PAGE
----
FORT POLK, La. –
Bayne-Jones Army Community Hospital is hosting a medical skills readiness rotation for 32nd Hospital Center at the Joint Readiness Training Center and Fort Polk, Louisiana for the first time since 2019.
Prior to COVID-19 the two units mutually supported each other twice annually to ensure Soldiers assigned to the field hospital maintained the skills necessary to remain proficient in their military occupational specialties. Nurses, laboratory technicians, logisticians and maintenance personnel from 32nd HC began a four-to-six week hands-on training session Jan. 18 at BJACH.
Sgt. 1st Class Jennifer Morris, senior clinical noncommissioned officer, coordinates and tracks all individual critical task list training opportunities for and BJACH.
“Each MOS has certain tasks that are relevant to their jobs. As Soldiers we must be proficient in both a field and garrison environment,” she said. “We are reestablishing our MSR rotations with the 32nd to allow field hospital Soldiers time to work at BJACH, ensuring they get hands-on experience with real patients. We are also working with 32nd HC to get our Soldiers out to the field hospital to practice their tactical medical skills. Ultimately this partnership is a win-win for both units.”
Morris said that COVID-19 remains a priority for the 32nd HC but she is working closely with their clinical operations department to reinvigorate rotational opportunities for their Soldiers throughout the year.
Sgt. 1st Class Marketta Noble, clinical operations NCO for 32nd HC said rotations at BJACH are essential to the unit because it allows Soldiers the opportunity to serve the community and have in person patient contact while conducting real-time skills assessments to maintain MOS qualifications.
“Medical readiness skills rotations put a spotlight on the importance of giving our Soldiers the opportunity to work in a clinical setting,” she said. “This makes us even more ready and capable when called upon to deploy for various missions both at home and abroad.”
Noble said the Soldiers participating in this rotation already have the baseline skills and this experience is designed to enhance those skills and ensure ICTLs are completed.
“I think working with a variety of patients versus training with notional patients and simulators is important,” she said. “Learning to be sympathetic and developing interpersonal skills with patients goes beyond taking vitals or conducting assessments.”
Noble said medical skills must be practiced regularly and repetitively to maintain competence.
Sgt. Kandice Banks and Spc. Anton Majewski, medical laboratory specialists from 115th Field Hospital, 32nd HC are working in BJACH’s pathology department during the MSR.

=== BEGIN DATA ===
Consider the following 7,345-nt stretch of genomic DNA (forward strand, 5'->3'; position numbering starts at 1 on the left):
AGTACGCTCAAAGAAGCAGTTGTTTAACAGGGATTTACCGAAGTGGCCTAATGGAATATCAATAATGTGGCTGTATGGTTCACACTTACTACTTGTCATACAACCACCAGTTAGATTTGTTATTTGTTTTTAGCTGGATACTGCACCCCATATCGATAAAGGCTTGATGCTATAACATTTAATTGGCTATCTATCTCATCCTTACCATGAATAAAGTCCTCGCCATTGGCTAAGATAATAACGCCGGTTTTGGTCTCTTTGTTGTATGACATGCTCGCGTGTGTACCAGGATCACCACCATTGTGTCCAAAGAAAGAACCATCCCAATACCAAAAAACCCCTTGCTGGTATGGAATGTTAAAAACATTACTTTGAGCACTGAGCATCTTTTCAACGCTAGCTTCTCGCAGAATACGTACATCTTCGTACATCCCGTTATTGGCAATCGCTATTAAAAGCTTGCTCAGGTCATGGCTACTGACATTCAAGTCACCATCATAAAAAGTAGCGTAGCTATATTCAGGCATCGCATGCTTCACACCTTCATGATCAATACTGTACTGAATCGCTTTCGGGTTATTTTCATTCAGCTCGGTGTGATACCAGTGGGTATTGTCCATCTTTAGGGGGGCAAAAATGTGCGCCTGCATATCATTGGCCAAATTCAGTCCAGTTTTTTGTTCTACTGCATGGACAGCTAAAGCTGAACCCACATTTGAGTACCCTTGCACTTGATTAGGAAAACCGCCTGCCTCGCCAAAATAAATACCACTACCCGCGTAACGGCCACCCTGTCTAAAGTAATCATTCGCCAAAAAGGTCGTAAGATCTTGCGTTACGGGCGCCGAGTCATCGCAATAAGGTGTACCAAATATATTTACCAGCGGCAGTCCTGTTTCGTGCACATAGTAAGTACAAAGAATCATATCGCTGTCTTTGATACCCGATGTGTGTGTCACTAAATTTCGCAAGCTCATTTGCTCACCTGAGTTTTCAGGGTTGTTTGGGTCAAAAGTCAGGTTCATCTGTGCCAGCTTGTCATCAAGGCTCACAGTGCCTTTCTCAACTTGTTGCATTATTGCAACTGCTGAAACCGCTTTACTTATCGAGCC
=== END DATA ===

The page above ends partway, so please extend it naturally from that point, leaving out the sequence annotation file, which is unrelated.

Majewski said his mission at the field hospital is deployment readiness.
“We focus on maintenance and functionality of our equipment,” he said. “This is a great opportunity to increase our skills and concentrate on the clinical side of the job.”
Banks said she just returned from a deployment and the equipment used in a field environment is much different than what is used in the laboratory at BJACH.
“This is a great refresher for me with getting my lab skills back together since our deployment,” she said. “It is important to be familiar with lab work in both environments.”
Banks said technology and procedures are constantly changing and it is important to stay current.
Spc. Saul Escobedo, a biomedical equipment specialist for the 115th FH said in order to complete his ICTLs he has to do certain activities in a fixed medical treatment facility.
"We have routine scheduled services on our equipment periodically throughout the year in my unit,” he said. “We get introduced to medical equipment regularly, but we look at the same types of equipment and it can be repetitive. This is a great opportunity to be here for the exposure to different equipment, different problems and I get to do different diagnostic tests that I wouldn’t normally get to do.”
Sgt. Jenna Stroke, licensed practical nurse with the 433rd Medical Detachment, 115th FH, 32nd HC is doing her MRS rotation in the labor and delivery and mixed medical surgical departments.
“I’m here to brush up on skills and learn new things,” she said. “I’ve had the opportunity to do rotations at BJACH and CHRISTUS St. Frances Cabrini Hospital in Alexandria in the past.”
Stroke said the difference between nursing in a field hospital versus a fixed facility are the walls.
“In a field environment we are in tents,” she said. “We saw everything from COVID-19 to trauma patients during our recent deployment. Our scope of practice during a deployment is a bit larger too because we don’t always have registered nurses with us.”
Stroke said caring for actual patients is the most important part of the MSR rotation.
“Unless we are deployed we only get to participate in simulations,” she said. “Giving IVs, administering medications, getting one on one interactions with patients and hands-on opportunities is not something we get on daily basis in the field hospital.”
Stroke said having opportunities to train at BJACH and other civilian hospitals gives her exposure to a variety of patients she might not normally see in a deployed setting.
“At Cabrini we saw geriatric and cancer patients which isn’t something we’d normally see in a military treatment facility,” she said. “The more exposure we have to patients in as many facilities as possible will enhance our medical readiness.”